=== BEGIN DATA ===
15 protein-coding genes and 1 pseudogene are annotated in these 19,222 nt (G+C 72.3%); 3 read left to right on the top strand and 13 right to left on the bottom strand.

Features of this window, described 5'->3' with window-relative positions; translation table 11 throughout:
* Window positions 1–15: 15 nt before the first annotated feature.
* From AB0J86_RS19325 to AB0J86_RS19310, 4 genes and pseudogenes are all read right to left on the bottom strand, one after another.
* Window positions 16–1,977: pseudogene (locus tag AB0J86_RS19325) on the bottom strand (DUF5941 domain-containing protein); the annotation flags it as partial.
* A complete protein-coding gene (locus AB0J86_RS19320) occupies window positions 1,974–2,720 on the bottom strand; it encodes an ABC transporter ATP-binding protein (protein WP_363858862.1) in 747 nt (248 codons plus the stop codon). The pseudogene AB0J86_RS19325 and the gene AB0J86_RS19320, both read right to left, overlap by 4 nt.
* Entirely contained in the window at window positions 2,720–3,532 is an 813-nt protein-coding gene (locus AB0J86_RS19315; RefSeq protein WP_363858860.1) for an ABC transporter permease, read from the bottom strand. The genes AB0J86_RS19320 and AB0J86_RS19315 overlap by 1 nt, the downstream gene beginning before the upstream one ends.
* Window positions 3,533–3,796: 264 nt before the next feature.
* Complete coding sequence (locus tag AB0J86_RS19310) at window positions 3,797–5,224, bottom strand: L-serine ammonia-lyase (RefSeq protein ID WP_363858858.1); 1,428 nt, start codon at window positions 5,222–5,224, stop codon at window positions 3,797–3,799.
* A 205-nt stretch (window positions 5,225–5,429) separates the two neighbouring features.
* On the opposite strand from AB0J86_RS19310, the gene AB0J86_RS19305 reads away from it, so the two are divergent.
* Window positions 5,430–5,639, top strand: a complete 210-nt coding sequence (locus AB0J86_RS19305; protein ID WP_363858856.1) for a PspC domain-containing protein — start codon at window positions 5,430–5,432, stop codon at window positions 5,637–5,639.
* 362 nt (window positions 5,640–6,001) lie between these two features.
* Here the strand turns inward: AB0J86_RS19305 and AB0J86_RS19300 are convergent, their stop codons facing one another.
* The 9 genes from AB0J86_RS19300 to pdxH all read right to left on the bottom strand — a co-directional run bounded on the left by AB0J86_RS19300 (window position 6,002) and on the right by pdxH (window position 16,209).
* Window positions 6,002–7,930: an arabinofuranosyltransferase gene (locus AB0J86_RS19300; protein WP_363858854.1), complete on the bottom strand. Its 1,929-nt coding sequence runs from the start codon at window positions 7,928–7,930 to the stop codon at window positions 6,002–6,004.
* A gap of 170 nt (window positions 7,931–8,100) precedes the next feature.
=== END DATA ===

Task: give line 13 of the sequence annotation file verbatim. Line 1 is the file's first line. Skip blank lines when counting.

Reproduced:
* 362 nt (window positions 5,640–6,001) lie between these two features.